Peers throw out plans to abolish Lord Chancellor

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Plans to abolish the centuries-old post of Lord Chancellor were thrown into disarray last night after they were rejected in the House of Lords.

Plans to abolish the centuries-old post of Lord Chancellor were thrown into disarray last night after they were rejected in the House of Lords.

A coalition of Tory and crossbench peers voted by 240 to 208 to reject the plans after a four-hour debate. The Department for Constitutional Affairs accused the Lords of "politicking" but peers said that it was vital to maintain the position of Lord Chancellor to make the case for the law in Cabinet.

Ministers want to replace the historic post with a new independent judicial appointments commission and a Secretary of State for Constitutional Affairs. They also plan to replace the law lords with a new supreme court.

The vote came during the detailed committee stage of the Constitutional Reform Bill after a special select committee of peers failed to agree on any of the major proposals in the legislation.

Lord Kingsland, a Conservative frontbench spokesman, said: "The Government is risking our future with its uncontrollable obsession with obliterating our past." He told peers: "The Government wish to expunge the office of Lord High Chancellor of Great Britain from our constitution. This office still has a vital role in protecting the rule of law."

Lord Lloyd of Berwick, a former law lord, warned: "The task of defending judicial independence in Cabinet is a task of such critical importance that it should be given to a senior judge or lawyer who is a member of the House of Lords and not a politician on his way up the greasy pole." He added: "The necessary check would be there if the Lord Chancellor is in the Cabinet. We will get rid of that at our peril."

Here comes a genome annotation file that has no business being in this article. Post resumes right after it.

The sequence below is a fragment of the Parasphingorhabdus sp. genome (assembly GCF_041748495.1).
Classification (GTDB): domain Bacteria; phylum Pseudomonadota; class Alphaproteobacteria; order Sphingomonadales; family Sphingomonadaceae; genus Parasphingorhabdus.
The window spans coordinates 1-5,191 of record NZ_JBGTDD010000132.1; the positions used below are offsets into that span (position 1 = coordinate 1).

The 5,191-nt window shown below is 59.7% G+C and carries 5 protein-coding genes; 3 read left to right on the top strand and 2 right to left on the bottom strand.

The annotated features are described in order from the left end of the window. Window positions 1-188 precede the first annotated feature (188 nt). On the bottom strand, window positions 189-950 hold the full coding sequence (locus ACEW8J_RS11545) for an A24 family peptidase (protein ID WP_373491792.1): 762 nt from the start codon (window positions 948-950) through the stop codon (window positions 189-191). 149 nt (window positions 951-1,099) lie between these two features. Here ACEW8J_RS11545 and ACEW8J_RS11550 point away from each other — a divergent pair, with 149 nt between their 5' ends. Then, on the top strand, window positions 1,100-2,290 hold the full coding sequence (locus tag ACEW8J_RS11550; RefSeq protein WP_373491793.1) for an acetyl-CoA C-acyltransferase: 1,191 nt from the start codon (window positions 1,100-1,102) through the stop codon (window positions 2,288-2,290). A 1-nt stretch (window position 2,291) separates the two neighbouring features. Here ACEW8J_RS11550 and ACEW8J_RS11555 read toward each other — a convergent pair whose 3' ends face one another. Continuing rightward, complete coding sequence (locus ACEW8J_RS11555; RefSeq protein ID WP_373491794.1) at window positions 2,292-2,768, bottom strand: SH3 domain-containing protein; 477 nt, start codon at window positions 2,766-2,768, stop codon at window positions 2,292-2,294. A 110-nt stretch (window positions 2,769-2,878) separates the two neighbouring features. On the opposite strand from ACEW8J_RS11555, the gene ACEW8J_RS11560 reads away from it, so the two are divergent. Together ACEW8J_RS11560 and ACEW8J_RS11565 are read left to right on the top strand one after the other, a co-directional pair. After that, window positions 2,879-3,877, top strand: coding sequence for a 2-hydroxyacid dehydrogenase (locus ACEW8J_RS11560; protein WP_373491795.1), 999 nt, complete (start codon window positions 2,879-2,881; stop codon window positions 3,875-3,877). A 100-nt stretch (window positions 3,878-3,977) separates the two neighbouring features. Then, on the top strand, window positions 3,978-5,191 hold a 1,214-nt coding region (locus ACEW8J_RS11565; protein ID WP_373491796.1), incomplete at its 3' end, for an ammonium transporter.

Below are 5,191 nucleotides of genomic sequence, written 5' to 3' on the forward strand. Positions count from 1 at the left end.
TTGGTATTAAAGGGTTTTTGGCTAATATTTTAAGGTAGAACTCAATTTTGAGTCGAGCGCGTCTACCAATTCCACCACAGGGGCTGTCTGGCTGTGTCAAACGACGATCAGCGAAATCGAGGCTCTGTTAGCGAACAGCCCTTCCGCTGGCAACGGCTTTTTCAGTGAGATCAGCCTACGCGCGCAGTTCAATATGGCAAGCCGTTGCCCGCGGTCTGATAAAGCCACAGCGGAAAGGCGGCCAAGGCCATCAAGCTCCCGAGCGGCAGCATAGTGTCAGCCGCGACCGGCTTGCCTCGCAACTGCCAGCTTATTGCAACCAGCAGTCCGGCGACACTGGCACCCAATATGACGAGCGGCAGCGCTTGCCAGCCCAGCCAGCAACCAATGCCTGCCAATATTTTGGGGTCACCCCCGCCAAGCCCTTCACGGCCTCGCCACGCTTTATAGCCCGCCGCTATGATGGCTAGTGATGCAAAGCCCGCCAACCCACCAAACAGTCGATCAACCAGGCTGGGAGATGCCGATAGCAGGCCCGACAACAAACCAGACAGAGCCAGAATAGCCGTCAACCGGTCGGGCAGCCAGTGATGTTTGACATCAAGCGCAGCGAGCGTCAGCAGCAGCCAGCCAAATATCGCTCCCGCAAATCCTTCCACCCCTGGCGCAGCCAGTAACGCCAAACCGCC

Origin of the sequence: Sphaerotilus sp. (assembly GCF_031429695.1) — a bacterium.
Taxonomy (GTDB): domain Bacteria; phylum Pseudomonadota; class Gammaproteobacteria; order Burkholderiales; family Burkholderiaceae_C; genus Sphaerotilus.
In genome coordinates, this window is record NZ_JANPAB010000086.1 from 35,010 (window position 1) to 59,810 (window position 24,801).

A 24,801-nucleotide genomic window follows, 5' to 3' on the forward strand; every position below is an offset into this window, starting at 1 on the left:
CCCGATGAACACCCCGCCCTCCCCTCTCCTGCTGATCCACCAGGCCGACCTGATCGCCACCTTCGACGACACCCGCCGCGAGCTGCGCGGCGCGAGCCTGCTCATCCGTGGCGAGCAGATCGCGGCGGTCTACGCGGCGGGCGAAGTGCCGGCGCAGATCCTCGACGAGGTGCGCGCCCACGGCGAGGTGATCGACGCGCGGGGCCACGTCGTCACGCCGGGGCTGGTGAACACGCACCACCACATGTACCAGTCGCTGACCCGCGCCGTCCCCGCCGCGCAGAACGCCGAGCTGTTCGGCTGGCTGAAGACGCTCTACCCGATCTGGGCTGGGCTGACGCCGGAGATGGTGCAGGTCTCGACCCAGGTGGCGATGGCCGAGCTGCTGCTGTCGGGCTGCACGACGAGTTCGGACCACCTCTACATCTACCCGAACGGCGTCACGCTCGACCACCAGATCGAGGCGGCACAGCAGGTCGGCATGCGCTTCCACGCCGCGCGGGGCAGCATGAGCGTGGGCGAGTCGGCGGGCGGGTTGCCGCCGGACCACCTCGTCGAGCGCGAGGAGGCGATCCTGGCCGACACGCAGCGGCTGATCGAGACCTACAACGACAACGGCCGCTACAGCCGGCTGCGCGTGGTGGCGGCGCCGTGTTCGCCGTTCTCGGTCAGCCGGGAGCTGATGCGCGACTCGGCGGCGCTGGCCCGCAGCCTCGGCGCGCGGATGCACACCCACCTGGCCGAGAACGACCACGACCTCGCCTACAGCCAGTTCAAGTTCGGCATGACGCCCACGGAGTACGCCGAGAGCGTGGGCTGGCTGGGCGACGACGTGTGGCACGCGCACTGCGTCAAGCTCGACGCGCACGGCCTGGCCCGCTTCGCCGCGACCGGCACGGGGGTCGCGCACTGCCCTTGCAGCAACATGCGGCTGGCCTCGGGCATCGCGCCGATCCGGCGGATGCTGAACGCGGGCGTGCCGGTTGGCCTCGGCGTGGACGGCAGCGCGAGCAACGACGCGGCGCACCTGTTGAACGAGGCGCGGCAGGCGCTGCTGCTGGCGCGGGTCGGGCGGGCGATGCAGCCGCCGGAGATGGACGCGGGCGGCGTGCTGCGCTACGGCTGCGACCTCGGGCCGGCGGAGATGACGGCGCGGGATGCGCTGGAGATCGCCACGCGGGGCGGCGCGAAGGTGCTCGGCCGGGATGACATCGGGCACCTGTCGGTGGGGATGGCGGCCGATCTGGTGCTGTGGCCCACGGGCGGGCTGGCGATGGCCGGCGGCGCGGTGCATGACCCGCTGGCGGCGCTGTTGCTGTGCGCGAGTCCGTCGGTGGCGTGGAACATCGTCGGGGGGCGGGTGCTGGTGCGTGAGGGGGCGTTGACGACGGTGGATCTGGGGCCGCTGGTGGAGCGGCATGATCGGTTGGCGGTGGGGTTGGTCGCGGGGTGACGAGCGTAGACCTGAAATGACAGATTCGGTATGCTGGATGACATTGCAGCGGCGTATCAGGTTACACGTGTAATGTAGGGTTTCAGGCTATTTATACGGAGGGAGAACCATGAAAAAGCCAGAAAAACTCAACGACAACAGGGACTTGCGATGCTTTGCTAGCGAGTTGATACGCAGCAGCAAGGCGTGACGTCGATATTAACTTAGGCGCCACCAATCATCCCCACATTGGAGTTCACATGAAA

Lord Goodhart, a Liberal Democrat frontbencher, responded: "We do not think the retention of an outdated title will assist the protection of judicial independence and the rule of law."

Lord Falconer of Thoroton, the Lord Chancellor, said he was now responsible for a £3bn budget and that his job had grown in recent years. He said: "The time has come to accept this fundamental change and to suggestions that there would be some benefit from calling the new office-holder Lord Chancellor, the answer is no. He is not doing the same job. We should recognise that."

A Constitutional Affairs Department spokesman said after the vote: "The House of Lords have taken a very serious step. It is clear that peers are politicking. It is right that the elected House of Commons now considers the abolition of the Lord Chancellor. In order to clarify the relationship between the judiciary, the executive and the legislature, reform of the office of Lord Chancellor must go hand in glove with the proposals to create a new supreme court and a judicial appointments commission."

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